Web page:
4 Most Common Types of Incontinence in Women – Boom Home Medical
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Types of Incontinence in Women

by Valerie Ulene 03 Apr 2024

Urinary incontinence is far more common than most people imagine. By some estimates, somewhere between 24 and 45 percent of women are impacted by it at some point in their lives.

But incontinence isn’t one size fits all. There are in fact several different types of urinary incontinence. Each of them has different causes and is treated slightly differently. In this article, we’ll discuss the most common types of incontinence women face.

4 Most Common Types of Incontinence

1. Stress Incontinence

Stress incontinence is the involuntary loss of urine triggered by activities that increase pressure inside the belly or abdomen, like sneezing, coughing, laughing, or exercising. It develops when the muscles in the pelvis that support the bladder and urinary tract weaken.

Although stress urinary incontinence can happen to women at any age, it is far more common in older women. In fact, it’s estimated that as many 1 in 3 women 65 and older experience it.

This is, at least in part, due to the hormonal changes that occur during menopause. When women reach menopause, levels of sex hormones, namely estrogen and progesterone, decline as the ovaries stop releasing eggs. The reproductive organs and urinary tract are strongly impacted by these hormonal changes, causing a wide range of symptoms including stress incontinence.

Women who have been pregnant, particularly those who delivered vaginally, are at increased risk for developing stress incontinence later in life. Stress incontinence is also extremely common in younger women during pregnancy and immediately following childbirth, a condition called postpartum incontinence.

2. Urge Incontinence

Urge incontinence causes a sudden, urgent, and uncontrollable need to urinate that simply can’t be delayed. In fact, women with urge incontinence frequently leak urine before they’re able to get to a bathroom.

It’s thought that urge incontinence is related to the muscles that control bladder emptying. Instead of contracting only when the bladder is full, the muscles squeeze sporadically and without warning.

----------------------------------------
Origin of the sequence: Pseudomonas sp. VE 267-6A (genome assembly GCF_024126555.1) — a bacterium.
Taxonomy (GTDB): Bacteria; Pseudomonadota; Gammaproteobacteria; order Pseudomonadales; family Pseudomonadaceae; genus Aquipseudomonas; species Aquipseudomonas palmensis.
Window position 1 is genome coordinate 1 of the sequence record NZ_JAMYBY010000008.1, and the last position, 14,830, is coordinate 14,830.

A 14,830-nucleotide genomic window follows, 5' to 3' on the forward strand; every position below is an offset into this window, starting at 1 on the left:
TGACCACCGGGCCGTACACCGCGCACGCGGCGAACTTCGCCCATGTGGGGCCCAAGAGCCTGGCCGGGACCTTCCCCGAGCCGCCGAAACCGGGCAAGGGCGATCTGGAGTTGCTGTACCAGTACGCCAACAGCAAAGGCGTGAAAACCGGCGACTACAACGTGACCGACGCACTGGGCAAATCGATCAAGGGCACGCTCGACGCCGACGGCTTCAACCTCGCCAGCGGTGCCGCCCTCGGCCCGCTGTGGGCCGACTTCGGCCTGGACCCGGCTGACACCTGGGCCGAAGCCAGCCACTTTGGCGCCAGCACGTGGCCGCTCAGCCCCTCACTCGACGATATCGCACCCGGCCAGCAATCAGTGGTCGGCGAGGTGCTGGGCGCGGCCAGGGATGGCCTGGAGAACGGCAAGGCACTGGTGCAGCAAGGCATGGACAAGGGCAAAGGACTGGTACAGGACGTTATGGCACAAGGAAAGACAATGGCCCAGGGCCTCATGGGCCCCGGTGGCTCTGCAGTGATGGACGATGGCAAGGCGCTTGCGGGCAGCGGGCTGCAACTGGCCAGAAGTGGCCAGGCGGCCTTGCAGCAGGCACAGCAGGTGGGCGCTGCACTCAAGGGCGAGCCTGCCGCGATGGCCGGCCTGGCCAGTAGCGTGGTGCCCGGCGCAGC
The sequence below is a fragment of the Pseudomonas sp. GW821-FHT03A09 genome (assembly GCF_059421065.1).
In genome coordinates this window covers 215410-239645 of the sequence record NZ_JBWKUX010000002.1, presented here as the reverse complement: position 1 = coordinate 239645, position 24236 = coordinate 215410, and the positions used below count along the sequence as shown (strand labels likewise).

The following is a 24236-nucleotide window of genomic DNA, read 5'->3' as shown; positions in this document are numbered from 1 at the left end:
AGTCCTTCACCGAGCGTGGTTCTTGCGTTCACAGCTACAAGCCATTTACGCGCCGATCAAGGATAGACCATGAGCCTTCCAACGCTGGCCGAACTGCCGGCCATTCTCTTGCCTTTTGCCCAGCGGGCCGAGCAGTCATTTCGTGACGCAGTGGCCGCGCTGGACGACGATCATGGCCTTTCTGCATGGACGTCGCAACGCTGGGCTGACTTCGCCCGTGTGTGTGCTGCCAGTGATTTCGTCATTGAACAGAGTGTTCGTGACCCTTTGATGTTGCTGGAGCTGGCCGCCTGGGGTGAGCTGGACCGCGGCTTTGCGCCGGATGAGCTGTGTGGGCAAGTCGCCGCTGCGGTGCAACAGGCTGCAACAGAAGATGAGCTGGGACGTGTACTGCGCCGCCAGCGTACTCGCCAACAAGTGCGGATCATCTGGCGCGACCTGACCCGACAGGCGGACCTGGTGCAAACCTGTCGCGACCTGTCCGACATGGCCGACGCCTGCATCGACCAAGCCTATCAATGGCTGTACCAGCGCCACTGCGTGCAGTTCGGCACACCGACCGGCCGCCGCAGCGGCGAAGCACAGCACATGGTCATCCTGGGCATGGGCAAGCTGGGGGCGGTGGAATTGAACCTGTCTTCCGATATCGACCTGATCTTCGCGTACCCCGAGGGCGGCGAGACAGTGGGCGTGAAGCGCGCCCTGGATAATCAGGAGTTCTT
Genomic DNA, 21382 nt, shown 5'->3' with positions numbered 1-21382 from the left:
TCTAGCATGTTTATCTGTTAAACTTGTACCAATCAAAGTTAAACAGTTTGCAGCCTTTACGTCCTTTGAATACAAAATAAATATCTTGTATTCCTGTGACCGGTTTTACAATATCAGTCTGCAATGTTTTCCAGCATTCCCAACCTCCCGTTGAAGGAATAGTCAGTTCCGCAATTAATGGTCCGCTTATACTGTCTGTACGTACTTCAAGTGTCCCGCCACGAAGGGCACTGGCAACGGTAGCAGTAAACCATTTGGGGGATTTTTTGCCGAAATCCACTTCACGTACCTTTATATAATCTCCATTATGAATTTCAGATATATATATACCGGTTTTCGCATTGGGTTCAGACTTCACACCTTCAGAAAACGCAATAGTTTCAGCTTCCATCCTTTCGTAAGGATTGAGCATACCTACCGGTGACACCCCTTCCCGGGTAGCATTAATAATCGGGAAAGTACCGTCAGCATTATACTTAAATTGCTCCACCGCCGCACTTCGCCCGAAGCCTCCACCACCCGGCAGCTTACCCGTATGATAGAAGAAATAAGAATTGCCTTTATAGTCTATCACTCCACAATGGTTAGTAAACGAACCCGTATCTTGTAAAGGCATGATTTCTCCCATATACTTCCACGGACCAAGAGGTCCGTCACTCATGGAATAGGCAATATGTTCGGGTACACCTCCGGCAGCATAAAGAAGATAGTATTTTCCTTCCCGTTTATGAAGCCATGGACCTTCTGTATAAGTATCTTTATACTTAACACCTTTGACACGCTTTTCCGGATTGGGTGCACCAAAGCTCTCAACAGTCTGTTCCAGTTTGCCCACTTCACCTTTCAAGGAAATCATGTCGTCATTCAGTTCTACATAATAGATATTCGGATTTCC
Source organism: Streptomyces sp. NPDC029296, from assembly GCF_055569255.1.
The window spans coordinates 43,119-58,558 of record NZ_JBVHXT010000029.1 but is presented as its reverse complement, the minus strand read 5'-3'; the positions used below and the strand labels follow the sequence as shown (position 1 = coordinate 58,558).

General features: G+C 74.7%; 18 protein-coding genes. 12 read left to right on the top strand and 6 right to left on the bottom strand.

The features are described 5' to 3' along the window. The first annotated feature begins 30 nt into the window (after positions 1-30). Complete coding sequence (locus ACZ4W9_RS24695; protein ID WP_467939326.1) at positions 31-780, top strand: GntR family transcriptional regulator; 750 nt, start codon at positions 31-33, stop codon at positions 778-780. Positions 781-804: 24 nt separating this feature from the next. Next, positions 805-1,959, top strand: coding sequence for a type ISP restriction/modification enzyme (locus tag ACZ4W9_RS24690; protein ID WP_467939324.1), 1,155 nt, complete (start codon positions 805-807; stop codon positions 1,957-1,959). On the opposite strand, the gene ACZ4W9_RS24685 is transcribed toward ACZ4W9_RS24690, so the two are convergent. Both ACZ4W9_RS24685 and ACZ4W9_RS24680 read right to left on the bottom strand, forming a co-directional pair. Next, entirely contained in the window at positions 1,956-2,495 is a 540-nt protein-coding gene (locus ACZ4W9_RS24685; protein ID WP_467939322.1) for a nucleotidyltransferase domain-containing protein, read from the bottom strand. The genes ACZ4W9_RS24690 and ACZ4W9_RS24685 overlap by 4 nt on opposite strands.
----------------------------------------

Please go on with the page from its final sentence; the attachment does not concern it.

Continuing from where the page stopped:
Overactive bladder syndrome, or OAB, has a lot in common with urge incontinence. Its symptoms are very similar and include sudden, intense urges to urinate as well as frequent urination, typically both during the daytime and at night. Interestingly, however, less than half of women with overactive bladder actually experience incontinence.

Because they are unpredictable, symptoms of urge incontinence and overactive bladder can be extremely challenging to navigate.

3. Overflow Incontinence

Overflow incontinence is less common than other types of urinary incontinence, and it’s significantly less common in women than men. It occurs when the bladder is unable to empty completely, causing it to become overdistended and leak. Symptoms of overflow incontinence generally include: frequent or constant dribbling throughout the day, a feeling of fullness in the bladder even after voiding, a urine stream that starts and stops, and the need to strain in order to void.

A variety of things can contribute to overflow incontinence, medications being one of them. Certain medications affect the way the muscle responsible for squeezing and emptying the bladder works. Antihistamines like diphenhydramine (Benadryl) for example relax the bladder and may cause it to retain urine.

Damage to the nerves that stimulate the bladder muscle can also lead to overfilling. Diabetes has the potential to cause this type of nerve damage, as do spinal cord injuries and neurologic diseases like multiple sclerosis.

Blockages that prevent the flow of urine into the urethra (the tube that carries urine out of the body) and cause urine to back up in the bladder are another cause of overflow incontinence. In men, blockages are most commonly caused by an enlarged prostate while in women the major culprit tends to be prolapse of the uterus or bladder. (Prolapse occurs when the pelvic organs sag or droop.)

4. Mixed Incontinence

Some women have more than one type of incontinence. Women who have both stress and urge incontinence for example may leak urine when they exert themselves physically (a common symptom of stress incontinence) and experience sudden, intermittent urges to urinate (a common symptom of urge incontinence).

How to Manage Urinary Incontinence

No matter what type of incontinence you have, there are simple lifestyle modifications and behavioral changes that can help alleviate your symptoms.

Do pelvic floor exercises.

Exercises to strengthen the pelvic floor, called Kegel exercises, can improve bladder control and reduce leakage. Kegel exercises involve squeezing, holding, and then relaxing the pelvic muscles. Regularly performing Kegels strengthens the muscles that support the bladder and urethra and doing eight or 10 repetitions of them three or four times a day can go a long way in preventing bladder leakage.

Manage your fluid intake.